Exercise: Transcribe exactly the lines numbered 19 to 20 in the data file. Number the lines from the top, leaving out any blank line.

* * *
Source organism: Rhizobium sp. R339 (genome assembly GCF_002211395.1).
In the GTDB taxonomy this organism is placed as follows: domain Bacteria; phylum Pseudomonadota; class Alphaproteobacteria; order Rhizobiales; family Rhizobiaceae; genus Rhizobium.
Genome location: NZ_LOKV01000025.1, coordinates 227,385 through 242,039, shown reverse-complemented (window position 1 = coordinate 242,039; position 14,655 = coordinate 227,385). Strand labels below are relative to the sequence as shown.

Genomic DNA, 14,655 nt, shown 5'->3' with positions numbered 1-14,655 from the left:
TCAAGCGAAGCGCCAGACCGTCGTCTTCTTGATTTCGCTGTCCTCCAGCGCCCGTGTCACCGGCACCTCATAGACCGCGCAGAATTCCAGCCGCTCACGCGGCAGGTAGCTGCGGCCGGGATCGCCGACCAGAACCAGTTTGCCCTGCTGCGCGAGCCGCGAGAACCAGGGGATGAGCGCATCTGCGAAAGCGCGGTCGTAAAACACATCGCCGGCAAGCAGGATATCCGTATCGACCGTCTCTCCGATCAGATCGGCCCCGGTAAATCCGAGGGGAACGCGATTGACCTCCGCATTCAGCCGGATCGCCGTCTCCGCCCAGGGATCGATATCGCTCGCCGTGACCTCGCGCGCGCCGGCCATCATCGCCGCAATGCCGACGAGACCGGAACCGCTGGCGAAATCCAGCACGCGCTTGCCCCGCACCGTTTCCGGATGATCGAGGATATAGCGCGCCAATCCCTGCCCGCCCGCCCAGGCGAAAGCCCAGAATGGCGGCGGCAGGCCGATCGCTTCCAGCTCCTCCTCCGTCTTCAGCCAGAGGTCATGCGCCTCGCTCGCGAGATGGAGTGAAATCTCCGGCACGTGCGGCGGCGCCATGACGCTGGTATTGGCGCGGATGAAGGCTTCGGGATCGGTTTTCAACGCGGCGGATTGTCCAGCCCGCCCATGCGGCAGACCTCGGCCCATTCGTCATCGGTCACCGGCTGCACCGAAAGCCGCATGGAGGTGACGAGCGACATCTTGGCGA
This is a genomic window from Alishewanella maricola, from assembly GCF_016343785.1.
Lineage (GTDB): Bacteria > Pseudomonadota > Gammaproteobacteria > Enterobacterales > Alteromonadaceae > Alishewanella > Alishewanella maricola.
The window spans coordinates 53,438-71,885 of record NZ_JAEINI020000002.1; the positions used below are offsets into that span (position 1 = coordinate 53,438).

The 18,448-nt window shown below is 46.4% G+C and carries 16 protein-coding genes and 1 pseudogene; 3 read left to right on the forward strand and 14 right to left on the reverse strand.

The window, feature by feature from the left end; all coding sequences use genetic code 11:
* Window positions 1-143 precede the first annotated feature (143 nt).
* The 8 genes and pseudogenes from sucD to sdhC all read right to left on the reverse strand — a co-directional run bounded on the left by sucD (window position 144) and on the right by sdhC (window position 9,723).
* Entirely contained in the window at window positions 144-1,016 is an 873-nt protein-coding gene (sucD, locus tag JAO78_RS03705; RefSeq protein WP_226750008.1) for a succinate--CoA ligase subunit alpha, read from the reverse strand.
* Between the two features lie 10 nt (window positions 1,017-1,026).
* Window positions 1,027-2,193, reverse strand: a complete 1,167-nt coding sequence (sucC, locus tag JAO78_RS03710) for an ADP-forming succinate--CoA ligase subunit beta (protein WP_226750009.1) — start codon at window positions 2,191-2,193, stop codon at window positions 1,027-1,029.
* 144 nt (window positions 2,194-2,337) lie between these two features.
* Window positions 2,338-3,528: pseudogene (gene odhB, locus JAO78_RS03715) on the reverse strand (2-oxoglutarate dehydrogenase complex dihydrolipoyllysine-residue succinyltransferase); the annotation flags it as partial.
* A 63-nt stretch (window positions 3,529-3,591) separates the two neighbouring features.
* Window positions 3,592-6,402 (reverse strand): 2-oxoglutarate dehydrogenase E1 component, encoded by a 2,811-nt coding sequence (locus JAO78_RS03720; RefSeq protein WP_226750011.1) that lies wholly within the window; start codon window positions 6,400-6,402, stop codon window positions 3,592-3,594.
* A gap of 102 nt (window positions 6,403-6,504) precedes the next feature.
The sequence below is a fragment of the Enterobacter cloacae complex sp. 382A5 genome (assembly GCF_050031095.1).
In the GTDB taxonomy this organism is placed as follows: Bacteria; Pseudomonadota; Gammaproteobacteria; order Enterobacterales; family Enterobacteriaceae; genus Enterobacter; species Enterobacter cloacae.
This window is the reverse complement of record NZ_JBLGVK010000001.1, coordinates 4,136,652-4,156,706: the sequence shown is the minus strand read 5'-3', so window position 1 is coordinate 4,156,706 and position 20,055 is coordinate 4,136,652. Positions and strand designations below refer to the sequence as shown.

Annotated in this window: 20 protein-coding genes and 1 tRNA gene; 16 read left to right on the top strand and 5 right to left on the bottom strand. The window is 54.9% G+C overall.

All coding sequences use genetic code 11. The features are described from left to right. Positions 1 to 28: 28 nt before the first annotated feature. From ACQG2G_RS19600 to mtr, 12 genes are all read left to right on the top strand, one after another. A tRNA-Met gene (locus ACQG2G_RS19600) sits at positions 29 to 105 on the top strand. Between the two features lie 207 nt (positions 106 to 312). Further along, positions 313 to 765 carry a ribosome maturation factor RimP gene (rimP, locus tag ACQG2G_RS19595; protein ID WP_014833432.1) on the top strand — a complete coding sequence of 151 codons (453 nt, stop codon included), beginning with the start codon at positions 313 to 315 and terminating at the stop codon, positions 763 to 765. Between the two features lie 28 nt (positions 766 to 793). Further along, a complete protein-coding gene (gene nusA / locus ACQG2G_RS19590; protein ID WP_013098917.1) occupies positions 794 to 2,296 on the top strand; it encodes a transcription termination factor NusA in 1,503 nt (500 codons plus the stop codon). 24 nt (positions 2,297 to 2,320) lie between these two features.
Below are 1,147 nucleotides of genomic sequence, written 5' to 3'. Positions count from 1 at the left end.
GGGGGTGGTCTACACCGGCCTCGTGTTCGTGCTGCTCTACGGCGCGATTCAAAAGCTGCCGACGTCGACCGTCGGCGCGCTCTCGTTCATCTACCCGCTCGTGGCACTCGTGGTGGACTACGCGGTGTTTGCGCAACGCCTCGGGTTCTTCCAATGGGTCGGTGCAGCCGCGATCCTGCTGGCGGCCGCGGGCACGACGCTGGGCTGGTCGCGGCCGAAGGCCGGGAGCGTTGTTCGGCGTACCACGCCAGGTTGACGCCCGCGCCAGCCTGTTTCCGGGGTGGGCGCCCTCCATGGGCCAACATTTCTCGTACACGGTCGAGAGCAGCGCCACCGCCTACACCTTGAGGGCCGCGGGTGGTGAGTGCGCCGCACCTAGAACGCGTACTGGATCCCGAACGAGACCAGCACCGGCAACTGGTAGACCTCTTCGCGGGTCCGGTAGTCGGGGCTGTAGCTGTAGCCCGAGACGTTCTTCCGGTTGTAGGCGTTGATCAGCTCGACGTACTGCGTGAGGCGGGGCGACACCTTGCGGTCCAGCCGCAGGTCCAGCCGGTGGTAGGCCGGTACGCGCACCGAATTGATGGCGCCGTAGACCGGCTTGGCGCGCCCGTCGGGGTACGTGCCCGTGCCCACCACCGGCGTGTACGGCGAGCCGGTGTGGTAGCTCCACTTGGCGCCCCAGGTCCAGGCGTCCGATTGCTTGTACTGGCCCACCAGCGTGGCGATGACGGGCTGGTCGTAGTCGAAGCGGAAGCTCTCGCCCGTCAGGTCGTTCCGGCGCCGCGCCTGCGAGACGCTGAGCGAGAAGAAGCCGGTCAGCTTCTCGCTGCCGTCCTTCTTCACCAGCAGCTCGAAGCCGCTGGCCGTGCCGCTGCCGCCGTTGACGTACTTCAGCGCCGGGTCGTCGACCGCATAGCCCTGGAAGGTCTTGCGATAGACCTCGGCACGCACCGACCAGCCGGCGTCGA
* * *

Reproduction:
* Window positions 3,592-6,402 (reverse strand): 2-oxoglutarate dehydrogenase E1 component, encoded by a 2,811-nt coding sequence (locus JAO78_RS03720; RefSeq protein WP_226750011.1) that lies wholly within the window; start codon window positions 6,400-6,402, stop codon window positions 3,592-3,594.
* A gap of 102 nt (window positions 6,403-6,504) precedes the next feature.